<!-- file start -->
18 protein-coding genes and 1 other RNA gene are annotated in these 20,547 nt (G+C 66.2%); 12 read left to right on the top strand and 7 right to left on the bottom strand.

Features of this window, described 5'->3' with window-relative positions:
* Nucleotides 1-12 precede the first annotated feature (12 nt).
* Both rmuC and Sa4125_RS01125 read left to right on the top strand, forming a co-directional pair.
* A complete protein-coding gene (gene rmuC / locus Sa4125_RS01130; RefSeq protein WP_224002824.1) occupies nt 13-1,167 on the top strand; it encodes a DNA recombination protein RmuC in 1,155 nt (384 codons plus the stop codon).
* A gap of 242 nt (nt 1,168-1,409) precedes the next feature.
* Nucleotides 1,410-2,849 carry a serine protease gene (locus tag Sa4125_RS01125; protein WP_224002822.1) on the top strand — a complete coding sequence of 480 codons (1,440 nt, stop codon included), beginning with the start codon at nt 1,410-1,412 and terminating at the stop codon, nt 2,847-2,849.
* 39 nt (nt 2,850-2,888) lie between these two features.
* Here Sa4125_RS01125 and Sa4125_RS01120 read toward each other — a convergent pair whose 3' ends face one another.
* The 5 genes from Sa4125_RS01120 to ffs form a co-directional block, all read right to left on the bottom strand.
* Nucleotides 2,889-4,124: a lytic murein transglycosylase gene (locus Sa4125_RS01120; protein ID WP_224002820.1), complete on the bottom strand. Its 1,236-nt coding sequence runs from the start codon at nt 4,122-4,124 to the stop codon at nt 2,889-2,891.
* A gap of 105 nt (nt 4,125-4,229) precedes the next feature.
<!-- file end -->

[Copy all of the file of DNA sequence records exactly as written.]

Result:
18 protein-coding genes and 1 other RNA gene are annotated in these 20,547 nt (G+C 66.2%); 12 read left to right on the top strand and 7 right to left on the bottom strand.

Features of this window, described 5'->3' with window-relative positions:
* Nucleotides 1-12 precede the first annotated feature (12 nt).
* Both rmuC and Sa4125_RS01125 read left to right on the top strand, forming a co-directional pair.
* A complete protein-coding gene (gene rmuC / locus Sa4125_RS01130; RefSeq protein WP_224002824.1) occupies nt 13-1,167 on the top strand; it encodes a DNA recombination protein RmuC in 1,155 nt (384 codons plus the stop codon).
* A gap of 242 nt (nt 1,168-1,409) precedes the next feature.
* Nucleotides 1,410-2,849 carry a serine protease gene (locus tag Sa4125_RS01125; protein WP_224002822.1) on the top strand — a complete coding sequence of 480 codons (1,440 nt, stop codon included), beginning with the start codon at nt 1,410-1,412 and terminating at the stop codon, nt 2,847-2,849.
* 39 nt (nt 2,850-2,888) lie between these two features.
* Here Sa4125_RS01125 and Sa4125_RS01120 read toward each other — a convergent pair whose 3' ends face one another.
* The 5 genes from Sa4125_RS01120 to ffs form a co-directional block, all read right to left on the bottom strand.
* Nucleotides 2,889-4,124: a lytic murein transglycosylase gene (locus Sa4125_RS01120; protein ID WP_224002820.1), complete on the bottom strand. Its 1,236-nt coding sequence runs from the start codon at nt 4,122-4,124 to the stop codon at nt 2,889-2,891.
* A gap of 105 nt (nt 4,125-4,229) precedes the next feature.